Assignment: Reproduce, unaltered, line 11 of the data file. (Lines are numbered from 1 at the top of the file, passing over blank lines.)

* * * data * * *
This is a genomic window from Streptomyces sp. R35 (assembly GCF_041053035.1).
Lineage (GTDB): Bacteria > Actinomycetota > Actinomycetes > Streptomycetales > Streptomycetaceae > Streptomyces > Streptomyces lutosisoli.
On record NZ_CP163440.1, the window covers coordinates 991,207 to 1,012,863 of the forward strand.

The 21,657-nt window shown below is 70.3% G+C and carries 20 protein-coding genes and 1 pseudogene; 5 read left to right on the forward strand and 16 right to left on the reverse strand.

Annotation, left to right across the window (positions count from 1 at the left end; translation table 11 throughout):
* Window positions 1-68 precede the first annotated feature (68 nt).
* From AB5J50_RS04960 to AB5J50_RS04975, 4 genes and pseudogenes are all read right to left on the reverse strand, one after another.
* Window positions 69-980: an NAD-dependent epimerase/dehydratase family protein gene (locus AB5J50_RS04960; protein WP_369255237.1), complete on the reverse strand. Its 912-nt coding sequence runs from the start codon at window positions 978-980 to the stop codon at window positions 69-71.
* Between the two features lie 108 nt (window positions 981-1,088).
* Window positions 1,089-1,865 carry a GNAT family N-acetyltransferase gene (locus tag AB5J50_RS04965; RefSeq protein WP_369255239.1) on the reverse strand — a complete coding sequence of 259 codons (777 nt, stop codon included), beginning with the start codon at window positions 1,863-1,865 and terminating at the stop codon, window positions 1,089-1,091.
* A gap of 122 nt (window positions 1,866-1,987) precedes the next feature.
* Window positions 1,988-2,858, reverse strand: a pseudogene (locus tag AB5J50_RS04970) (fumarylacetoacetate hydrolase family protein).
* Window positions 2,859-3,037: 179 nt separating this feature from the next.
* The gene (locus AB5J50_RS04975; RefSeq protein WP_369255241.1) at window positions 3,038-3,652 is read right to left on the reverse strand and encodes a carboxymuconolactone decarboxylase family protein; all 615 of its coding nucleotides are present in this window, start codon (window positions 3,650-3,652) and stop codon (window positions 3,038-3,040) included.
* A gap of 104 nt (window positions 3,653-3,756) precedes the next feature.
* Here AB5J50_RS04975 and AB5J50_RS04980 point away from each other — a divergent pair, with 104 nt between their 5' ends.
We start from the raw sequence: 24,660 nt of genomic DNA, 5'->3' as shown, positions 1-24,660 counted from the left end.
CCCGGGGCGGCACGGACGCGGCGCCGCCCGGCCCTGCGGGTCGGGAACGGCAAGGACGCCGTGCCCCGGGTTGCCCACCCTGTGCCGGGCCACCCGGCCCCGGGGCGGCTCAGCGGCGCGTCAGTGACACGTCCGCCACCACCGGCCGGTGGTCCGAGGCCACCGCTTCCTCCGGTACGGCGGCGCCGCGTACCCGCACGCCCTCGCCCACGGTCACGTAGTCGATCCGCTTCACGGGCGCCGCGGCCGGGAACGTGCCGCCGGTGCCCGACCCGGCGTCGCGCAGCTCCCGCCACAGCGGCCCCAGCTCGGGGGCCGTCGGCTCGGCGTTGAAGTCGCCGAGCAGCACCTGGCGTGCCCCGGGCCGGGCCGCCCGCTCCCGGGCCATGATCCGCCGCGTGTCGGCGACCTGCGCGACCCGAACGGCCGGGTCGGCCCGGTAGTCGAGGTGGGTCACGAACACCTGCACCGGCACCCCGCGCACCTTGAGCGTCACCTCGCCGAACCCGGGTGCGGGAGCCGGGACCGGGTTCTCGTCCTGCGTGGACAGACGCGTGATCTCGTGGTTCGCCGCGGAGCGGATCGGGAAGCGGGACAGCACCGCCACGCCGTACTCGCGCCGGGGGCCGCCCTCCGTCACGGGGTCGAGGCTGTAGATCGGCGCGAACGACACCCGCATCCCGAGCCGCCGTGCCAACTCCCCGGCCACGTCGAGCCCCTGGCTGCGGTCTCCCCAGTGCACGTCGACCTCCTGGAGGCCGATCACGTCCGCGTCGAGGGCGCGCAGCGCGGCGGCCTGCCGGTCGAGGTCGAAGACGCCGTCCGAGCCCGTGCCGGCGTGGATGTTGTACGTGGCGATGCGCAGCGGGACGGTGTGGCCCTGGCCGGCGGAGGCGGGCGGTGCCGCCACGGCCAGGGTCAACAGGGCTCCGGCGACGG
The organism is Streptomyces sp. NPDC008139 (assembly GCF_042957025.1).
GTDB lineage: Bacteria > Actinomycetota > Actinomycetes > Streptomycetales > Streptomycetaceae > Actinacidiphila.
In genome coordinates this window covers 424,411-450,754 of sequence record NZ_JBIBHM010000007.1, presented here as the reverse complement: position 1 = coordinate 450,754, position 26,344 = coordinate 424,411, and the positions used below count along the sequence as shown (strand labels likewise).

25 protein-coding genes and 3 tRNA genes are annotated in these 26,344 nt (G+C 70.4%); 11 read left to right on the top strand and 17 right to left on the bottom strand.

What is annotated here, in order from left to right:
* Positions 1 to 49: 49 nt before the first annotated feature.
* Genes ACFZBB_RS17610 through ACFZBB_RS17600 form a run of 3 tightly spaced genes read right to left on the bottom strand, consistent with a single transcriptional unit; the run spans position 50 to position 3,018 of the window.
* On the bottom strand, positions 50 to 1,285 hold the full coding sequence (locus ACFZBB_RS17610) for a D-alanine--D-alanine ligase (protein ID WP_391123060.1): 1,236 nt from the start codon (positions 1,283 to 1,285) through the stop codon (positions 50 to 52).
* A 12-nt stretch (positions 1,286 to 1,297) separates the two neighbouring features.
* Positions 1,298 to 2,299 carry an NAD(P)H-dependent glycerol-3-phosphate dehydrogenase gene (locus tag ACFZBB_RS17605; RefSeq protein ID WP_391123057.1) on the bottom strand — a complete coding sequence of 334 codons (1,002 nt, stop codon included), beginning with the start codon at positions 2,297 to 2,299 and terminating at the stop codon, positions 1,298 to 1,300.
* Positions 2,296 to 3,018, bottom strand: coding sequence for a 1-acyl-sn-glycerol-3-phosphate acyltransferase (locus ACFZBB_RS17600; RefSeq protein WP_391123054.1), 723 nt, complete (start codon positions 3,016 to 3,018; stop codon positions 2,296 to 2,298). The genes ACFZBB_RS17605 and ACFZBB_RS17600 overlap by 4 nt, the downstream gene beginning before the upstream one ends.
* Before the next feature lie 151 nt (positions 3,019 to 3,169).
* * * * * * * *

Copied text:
* A gap of 122 nt (window positions 1,866-1,987) precedes the next feature.